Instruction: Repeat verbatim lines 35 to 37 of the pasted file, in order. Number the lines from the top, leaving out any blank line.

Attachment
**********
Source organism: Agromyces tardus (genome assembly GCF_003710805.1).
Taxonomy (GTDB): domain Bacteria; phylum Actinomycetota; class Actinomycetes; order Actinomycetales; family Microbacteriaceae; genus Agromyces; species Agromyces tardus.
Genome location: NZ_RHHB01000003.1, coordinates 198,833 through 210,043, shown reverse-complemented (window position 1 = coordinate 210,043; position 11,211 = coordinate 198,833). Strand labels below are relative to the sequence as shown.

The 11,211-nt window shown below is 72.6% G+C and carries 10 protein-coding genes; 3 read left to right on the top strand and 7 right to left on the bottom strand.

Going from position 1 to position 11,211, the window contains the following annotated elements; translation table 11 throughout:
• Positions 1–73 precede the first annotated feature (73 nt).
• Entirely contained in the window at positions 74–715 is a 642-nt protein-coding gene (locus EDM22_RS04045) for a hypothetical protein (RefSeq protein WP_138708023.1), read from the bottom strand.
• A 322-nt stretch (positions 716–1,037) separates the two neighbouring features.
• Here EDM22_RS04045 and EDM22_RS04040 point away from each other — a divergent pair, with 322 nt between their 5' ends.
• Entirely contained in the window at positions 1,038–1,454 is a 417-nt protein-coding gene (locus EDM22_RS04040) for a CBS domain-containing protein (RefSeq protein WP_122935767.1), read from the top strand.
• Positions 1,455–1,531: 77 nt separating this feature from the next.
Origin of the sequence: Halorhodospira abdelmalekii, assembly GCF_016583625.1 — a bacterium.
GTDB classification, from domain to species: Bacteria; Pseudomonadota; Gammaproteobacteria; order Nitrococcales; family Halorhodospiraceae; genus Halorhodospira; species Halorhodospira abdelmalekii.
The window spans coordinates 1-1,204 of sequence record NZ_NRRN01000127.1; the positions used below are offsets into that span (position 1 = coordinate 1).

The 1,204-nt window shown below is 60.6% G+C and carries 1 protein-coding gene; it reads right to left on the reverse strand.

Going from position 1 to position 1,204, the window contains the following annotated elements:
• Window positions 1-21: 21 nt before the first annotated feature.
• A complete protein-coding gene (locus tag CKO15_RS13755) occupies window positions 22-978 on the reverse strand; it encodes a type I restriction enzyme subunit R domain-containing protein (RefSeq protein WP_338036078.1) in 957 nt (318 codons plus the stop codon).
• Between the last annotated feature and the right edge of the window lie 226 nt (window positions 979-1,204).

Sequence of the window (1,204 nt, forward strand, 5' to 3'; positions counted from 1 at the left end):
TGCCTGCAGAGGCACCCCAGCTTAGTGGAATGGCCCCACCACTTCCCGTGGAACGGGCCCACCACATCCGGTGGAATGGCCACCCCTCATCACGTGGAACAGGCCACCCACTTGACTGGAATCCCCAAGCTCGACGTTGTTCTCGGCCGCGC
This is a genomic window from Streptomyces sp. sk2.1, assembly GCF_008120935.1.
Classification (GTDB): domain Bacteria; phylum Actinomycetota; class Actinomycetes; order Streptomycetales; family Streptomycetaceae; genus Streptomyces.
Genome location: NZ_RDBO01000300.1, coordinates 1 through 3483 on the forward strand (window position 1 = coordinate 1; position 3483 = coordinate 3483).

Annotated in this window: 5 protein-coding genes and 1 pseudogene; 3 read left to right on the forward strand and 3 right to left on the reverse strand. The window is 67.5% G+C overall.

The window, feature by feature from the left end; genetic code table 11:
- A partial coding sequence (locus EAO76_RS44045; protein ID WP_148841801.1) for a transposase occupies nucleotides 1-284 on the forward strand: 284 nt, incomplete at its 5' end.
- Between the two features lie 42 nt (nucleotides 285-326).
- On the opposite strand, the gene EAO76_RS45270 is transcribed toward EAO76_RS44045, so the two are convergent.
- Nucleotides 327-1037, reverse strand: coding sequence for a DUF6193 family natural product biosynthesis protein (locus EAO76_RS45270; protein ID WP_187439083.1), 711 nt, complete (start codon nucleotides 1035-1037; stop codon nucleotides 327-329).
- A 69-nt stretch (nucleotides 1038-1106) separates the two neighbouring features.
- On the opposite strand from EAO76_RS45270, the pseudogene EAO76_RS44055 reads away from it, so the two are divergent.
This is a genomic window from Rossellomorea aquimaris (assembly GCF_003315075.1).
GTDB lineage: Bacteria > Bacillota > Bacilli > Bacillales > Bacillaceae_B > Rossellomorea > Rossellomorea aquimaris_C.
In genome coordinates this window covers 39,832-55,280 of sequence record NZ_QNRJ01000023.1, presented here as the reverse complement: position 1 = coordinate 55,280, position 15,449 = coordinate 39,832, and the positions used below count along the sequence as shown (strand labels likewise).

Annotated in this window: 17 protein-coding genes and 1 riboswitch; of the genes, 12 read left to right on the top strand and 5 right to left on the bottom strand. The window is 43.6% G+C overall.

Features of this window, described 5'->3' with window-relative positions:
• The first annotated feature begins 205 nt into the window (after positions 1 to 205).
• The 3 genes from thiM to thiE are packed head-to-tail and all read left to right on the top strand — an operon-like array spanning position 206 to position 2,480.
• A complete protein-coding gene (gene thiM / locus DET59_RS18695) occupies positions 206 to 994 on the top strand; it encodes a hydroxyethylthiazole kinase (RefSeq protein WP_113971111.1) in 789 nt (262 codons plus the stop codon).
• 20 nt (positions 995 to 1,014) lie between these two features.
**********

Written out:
In genome coordinates this window covers 39,832-55,280 of sequence record NZ_QNRJ01000023.1, presented here as the reverse complement: position 1 = coordinate 55,280, position 15,449 = coordinate 39,832, and the positions used below count along the sequence as shown (strand labels likewise).

Annotated in this window: 17 protein-coding genes and 1 riboswitch; of the genes, 12 read left to right on the top strand and 5 right to left on the bottom strand. The window is 43.6% G+C overall.

Features of this window, described 5'->3' with window-relative positions: